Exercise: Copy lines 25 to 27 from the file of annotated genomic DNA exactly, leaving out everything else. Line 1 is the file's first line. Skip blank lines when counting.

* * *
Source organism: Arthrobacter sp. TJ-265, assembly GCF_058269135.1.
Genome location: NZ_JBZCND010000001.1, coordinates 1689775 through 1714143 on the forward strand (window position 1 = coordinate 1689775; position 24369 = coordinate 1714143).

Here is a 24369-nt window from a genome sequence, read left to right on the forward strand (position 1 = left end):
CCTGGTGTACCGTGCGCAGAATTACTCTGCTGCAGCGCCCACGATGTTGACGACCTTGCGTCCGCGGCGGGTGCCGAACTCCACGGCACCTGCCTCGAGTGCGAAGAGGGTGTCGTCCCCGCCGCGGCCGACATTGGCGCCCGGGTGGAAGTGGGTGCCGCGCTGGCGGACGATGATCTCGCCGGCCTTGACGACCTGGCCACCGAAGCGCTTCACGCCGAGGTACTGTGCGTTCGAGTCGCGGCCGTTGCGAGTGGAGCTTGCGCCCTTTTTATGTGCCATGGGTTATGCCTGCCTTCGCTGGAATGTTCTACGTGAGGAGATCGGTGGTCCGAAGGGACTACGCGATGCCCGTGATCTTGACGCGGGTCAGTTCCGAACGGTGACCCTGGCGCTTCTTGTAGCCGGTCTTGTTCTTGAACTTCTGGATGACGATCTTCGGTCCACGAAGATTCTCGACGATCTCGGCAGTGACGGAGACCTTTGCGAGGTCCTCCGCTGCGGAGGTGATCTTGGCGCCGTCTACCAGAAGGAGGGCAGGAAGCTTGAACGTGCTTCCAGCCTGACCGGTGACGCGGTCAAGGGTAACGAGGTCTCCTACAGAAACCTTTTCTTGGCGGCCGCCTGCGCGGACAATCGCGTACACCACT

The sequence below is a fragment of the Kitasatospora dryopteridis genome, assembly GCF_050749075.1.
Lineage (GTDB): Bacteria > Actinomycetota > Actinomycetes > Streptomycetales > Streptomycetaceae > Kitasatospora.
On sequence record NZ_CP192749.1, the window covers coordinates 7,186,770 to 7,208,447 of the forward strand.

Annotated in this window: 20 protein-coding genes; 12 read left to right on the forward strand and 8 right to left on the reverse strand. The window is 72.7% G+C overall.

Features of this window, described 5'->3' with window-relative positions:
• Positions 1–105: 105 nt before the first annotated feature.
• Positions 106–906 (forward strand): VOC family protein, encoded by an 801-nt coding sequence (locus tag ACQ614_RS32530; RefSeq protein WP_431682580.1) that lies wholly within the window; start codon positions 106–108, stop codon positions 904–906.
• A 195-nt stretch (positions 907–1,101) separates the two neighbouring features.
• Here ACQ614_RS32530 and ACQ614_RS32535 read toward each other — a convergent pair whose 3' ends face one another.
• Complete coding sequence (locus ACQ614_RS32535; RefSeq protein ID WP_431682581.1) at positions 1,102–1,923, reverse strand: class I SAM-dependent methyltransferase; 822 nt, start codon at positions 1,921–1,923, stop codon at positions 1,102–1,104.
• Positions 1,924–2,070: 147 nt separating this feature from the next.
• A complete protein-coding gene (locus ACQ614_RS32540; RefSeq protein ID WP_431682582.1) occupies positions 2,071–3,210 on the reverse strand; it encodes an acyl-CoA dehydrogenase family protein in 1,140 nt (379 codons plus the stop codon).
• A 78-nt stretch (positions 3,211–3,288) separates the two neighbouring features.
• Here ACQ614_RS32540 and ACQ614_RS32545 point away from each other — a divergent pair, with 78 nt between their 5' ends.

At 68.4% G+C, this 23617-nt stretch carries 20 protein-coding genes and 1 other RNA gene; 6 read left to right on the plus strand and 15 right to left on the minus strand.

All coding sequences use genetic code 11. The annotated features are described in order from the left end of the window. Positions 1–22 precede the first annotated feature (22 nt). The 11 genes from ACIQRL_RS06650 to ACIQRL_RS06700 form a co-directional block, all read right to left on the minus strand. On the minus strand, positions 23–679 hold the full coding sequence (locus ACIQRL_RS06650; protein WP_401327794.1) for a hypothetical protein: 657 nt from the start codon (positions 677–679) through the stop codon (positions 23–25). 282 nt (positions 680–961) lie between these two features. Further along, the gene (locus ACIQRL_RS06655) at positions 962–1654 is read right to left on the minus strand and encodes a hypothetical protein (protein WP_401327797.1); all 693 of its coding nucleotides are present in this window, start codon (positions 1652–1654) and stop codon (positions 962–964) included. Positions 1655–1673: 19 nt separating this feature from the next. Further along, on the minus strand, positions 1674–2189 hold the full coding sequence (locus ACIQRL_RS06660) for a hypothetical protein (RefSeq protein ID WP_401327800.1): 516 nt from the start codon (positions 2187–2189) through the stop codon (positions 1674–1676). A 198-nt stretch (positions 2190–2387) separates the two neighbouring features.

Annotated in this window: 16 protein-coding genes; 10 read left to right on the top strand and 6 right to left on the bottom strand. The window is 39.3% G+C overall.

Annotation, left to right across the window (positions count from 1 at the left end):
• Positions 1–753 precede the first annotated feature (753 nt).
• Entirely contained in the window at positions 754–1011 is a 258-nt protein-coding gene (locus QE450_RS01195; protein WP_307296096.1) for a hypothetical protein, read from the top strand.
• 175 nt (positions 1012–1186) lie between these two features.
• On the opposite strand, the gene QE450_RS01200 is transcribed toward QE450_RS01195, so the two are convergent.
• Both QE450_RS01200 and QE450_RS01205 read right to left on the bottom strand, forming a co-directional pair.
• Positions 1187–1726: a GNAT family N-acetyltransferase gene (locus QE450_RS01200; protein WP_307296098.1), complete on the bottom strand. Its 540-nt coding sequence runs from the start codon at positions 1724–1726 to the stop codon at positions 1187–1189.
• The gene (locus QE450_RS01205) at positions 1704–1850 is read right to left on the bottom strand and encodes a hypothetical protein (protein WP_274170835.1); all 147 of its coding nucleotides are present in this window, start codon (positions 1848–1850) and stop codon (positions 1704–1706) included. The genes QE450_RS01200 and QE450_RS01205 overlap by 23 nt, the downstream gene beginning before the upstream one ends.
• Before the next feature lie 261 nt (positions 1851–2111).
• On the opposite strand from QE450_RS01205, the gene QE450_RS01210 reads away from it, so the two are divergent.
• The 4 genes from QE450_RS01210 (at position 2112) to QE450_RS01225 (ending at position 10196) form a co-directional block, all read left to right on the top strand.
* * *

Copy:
• 175 nt (positions 1012–1186) lie between these two features.
• On the opposite strand, the gene QE450_RS01200 is transcribed toward QE450_RS01195, so the two are convergent.
• Both QE450_RS01200 and QE450_RS01205 read right to left on the bottom strand, forming a co-directional pair.